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Tuesday, 29 February, 2000, 15:38 GMT
Driving down car prices
Cars on forecourt
Motorists are hoping for big savings
Considering the cost of buying a car, it is perhaps surprising that the campaign against UK prices has taken off only recently.

Of all the consumer inquiries currently under way, this is the one which could have most impact - not just in the big savings it could lead to, but the possible changes to the way cars are sold.

The Competition Commission handed its report to the Department of Trade & Industry in January; the results were to be made public later in the year.
Paying too much for your motor?
ALFA ROMEO 145 UK - 11,040 Denmark - 6,178

UK - 6,442
Greece - 3,979

UK - 10,183 Finland - 6,304

UK - 10,055
Spain - 6,283

UK - 6,913 Denmark - 4,071

Italy - 6,089

EC figures

The motor industry has always denied consumers were being ripped off.

However, various surveys have shown that prices in the UK are far higher than in other European countries.

The European Commission compiles figures twice a year. The November statistics show that UK buyers can pay up to twice as much as drivers in other EU countries.

A Subaru Legacy costing 14,342 in the UK before tax could be purchased in Denmark for 7,115.

And a Ford Mondeo costing 11,834 has a price tag in Denmark of 6,406.

"It's interesting that when we started campaigning on this, we found an article we had written 15 years ago and nothing had changed," said Phil Evans, senior policy adviser with the Consumers' Association, which has led the Rip-Off Britain campaign.
Ford on a forecourt
Buyers have been holding back until the report is published
Manufacturers are allowed to control the prices that dealers charge because of a long-standing block exemption from EU competition laws.

But even before the report has been published, they have been hit hard.

Consumers are holding off in the hope of cheaper prices in the near future - in January the number of private buyers was down by 10%.

That is despite more than half of all dealers offering prices in an attempt to shore up sales.

Import plan rejected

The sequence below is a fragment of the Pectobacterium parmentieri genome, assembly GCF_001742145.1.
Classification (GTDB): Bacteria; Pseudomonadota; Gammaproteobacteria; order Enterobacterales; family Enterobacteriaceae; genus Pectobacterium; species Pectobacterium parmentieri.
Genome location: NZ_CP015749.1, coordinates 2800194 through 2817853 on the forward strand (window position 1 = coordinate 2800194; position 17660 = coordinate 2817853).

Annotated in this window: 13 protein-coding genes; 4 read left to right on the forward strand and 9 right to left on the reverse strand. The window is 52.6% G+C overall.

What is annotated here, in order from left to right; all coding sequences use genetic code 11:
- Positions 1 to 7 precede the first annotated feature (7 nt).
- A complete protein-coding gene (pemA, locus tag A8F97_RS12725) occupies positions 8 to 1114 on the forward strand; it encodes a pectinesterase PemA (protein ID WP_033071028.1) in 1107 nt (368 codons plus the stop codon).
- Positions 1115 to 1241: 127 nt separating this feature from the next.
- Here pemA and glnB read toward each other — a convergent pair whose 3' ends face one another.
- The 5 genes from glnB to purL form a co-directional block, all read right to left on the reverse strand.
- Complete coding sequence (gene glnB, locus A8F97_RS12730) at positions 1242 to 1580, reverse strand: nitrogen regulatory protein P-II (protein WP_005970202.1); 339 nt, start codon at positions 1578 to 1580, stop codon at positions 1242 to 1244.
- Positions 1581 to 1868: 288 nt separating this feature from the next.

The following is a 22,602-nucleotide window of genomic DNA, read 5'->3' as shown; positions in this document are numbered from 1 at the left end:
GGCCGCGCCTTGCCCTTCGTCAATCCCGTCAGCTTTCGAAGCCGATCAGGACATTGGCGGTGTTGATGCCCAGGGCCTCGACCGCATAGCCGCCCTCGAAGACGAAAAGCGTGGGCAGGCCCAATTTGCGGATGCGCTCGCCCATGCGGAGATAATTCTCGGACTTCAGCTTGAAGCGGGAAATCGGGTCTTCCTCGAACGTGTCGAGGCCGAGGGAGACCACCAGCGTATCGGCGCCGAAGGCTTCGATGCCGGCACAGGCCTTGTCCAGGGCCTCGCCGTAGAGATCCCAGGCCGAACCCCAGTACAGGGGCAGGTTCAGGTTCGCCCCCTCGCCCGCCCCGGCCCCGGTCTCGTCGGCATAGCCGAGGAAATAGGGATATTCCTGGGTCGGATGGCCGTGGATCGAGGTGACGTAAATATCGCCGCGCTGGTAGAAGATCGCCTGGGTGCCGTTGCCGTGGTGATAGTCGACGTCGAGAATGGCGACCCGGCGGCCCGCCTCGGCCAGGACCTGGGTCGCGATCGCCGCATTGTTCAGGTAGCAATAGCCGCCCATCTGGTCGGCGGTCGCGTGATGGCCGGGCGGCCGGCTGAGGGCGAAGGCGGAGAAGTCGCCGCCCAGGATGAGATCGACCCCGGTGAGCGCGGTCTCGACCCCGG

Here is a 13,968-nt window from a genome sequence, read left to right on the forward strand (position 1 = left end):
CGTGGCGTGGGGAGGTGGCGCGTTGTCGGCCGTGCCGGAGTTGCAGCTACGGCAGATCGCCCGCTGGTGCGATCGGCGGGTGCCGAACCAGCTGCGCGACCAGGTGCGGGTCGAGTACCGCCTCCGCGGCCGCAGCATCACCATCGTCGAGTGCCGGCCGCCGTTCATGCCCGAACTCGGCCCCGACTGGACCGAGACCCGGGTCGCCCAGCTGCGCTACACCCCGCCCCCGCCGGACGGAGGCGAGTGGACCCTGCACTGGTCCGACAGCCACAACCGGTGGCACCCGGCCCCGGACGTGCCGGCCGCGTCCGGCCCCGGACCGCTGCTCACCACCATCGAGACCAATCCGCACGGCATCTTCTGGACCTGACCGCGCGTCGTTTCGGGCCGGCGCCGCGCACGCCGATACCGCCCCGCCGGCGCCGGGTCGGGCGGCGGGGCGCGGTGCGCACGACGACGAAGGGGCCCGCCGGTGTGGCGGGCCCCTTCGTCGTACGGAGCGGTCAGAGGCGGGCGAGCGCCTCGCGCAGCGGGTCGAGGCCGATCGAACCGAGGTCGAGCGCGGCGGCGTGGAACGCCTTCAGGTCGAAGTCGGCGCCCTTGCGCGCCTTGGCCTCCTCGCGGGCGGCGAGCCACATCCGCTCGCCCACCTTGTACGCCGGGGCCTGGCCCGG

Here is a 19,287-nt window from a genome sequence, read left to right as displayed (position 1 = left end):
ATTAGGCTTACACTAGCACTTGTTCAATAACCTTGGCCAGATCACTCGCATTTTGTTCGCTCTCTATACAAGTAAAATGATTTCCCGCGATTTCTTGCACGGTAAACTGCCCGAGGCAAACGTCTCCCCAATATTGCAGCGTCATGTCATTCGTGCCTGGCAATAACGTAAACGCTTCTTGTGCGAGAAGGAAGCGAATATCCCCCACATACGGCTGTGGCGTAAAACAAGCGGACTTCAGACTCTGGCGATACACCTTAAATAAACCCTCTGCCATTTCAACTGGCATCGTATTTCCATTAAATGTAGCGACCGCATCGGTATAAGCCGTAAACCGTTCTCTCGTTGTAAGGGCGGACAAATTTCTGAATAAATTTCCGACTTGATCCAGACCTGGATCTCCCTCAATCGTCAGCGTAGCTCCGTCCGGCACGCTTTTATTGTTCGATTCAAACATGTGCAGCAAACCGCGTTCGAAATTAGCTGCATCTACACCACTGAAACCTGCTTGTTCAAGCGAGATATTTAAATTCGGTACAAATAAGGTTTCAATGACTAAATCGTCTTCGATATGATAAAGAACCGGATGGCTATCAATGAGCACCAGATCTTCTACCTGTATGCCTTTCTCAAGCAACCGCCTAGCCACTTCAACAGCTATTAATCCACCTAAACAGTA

"It's something that we wanted and encouraged, but the degree to which consumers have said 'We have had enough' and are preapred to do something about it should send shock waves through other industries," said Phil Evans.

A group of the country's largest dealers did try to react to consumer demands by offering cheap European imports.

Car on forecourt
Dealers' plans to import from Europe fell through
But their trade body, the National Franchise Dealers Network, rejected calls for the import scheme.

And while the dealers wait to find out how their businesses will be affected, other car traders have been quick to offer an alternative.

Some forecourts are doing a thriving trade in European imports, offering savings of thousands of pounds.

Internet sites are also promoting their services, sourcing most of their cars from overseas to offer the cheapest prices.

The way people buy their cars has changed over a short period of time, and they are learning that shopping around can produce big savings.

Benchmark inquiry

Whatever the outcome of the car pricing Commission report, franchised dealers are certain to find themselves in a much more competitive market.

"You are dealing with an enormous, politically powerful industry and if it can be faced down in the name of consumers then every industry will have to think about what it does," contends Phil Evans.

He expresses some sympathy for the dealers, who are tied agents of the manufacturers and to some extent caught in the crossfire.

But as the first high-profile sector to be examined under the full glare of the "rip-off Britain" spotlight, the motor industry's fate could set a vital benchmark for future consumer inquiries.

See also:

07 Jan 00 | Business
05 Jan 00 | Business
09 Jul 99 | The Company File
09 Jul 99 | The Economy
18 Mar 99 | Your Money
08 Dec 98 | The Economy
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